A wide range of activities are held, from strictly religious ceremonies to sporting events, as well as children’s games, street parties, bull-running, and toros embolados, where people are chased through the streets by bulls with flaming torches attached to their horns.
The village people are open and friendly to visitors. If you go up to any of the groups of elderly people sunbathing in the square and ask them questions, you will have found the best tourist guides around. They will also captivate you with a whole life’s worth of stories, traditions, anecdotes and legends. Certain traditions and customs still live on, for example:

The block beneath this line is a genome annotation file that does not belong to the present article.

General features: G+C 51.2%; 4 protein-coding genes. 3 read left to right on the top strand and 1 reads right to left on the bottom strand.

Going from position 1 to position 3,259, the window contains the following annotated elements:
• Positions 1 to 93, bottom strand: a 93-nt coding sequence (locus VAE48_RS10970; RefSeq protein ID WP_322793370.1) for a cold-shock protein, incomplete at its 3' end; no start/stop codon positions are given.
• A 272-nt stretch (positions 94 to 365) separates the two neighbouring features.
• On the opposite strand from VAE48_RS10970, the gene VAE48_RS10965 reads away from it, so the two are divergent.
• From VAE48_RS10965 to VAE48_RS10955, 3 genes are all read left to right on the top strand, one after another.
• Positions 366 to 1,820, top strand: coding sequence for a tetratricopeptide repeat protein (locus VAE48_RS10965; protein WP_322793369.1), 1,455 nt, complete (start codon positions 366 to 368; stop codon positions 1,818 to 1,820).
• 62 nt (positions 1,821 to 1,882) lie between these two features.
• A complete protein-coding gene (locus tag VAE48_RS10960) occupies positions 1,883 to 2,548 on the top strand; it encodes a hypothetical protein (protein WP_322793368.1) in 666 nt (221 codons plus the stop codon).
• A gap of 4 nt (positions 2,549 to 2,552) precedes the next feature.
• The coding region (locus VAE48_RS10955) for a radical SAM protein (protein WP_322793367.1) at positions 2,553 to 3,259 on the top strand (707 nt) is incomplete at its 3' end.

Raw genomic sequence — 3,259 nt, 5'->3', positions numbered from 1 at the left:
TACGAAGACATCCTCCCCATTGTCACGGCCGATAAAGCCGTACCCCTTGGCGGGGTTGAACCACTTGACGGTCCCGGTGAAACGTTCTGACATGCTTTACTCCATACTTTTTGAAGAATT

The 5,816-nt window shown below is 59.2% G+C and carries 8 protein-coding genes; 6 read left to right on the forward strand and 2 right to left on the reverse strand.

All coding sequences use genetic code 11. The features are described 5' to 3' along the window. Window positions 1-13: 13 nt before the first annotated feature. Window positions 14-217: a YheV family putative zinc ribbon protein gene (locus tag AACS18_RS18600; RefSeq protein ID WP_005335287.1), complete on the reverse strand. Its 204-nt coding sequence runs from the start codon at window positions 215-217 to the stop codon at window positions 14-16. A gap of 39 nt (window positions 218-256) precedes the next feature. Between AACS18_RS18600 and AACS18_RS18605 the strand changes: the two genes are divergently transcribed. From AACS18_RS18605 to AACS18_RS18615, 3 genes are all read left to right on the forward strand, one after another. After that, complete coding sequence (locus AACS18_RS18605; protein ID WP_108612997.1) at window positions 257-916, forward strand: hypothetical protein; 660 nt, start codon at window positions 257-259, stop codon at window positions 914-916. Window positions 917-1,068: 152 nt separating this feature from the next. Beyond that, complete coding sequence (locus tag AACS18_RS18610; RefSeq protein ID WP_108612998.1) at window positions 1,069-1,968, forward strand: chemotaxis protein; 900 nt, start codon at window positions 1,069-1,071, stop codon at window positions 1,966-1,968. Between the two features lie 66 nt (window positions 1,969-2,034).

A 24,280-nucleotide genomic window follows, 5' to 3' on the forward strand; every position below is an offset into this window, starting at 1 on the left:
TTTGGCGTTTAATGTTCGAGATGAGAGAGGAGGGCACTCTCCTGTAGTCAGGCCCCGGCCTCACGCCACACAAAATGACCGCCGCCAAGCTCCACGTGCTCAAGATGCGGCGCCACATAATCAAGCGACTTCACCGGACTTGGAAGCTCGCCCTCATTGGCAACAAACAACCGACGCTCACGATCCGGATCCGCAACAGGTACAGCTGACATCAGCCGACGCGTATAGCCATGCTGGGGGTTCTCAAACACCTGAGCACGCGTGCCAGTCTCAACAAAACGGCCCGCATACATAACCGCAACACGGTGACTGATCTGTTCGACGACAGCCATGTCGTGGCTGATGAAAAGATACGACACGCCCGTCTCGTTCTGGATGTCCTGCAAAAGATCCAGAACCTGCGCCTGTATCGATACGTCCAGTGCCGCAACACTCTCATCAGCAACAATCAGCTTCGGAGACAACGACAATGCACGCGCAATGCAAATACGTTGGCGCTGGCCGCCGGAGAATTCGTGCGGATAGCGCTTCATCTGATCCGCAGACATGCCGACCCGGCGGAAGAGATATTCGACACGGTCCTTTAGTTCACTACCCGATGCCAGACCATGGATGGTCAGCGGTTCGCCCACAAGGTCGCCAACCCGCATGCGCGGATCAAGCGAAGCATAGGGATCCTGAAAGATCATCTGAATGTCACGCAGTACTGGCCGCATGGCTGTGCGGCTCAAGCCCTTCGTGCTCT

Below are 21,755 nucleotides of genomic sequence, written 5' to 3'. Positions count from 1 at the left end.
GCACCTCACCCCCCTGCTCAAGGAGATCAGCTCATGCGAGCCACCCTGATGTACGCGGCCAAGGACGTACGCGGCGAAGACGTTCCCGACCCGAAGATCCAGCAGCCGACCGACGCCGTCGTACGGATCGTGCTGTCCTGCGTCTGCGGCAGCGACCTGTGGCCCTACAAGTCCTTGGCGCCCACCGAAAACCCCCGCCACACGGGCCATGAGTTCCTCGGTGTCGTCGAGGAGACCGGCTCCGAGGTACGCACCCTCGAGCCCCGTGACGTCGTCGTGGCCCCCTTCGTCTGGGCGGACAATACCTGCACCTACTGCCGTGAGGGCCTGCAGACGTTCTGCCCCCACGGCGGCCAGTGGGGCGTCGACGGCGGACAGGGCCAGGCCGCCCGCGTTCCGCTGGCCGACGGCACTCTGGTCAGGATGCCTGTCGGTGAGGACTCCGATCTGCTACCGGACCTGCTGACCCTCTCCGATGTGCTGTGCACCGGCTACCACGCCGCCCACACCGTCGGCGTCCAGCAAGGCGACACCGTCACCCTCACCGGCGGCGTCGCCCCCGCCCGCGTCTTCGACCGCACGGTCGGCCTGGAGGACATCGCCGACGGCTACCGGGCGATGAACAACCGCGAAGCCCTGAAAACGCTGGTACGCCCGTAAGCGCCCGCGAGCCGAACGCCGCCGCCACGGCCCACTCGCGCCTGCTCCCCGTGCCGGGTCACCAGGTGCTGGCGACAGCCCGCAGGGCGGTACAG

- A Valencian version of Basque pelota, this is a very popular and widespread sport.
- Espujás, which consists of cutting the kernels off of two corns on the cob, and whoever finds a red centre, instead of the usual white colour, has to do a forfeit chosen by the rest of the group.
- El caco, a card game where you turn over cards and try to pick up your opponents.
Cazar ranas. This is a game to scare young ladies, and involves slipping frogs under their clothing when they are not looking.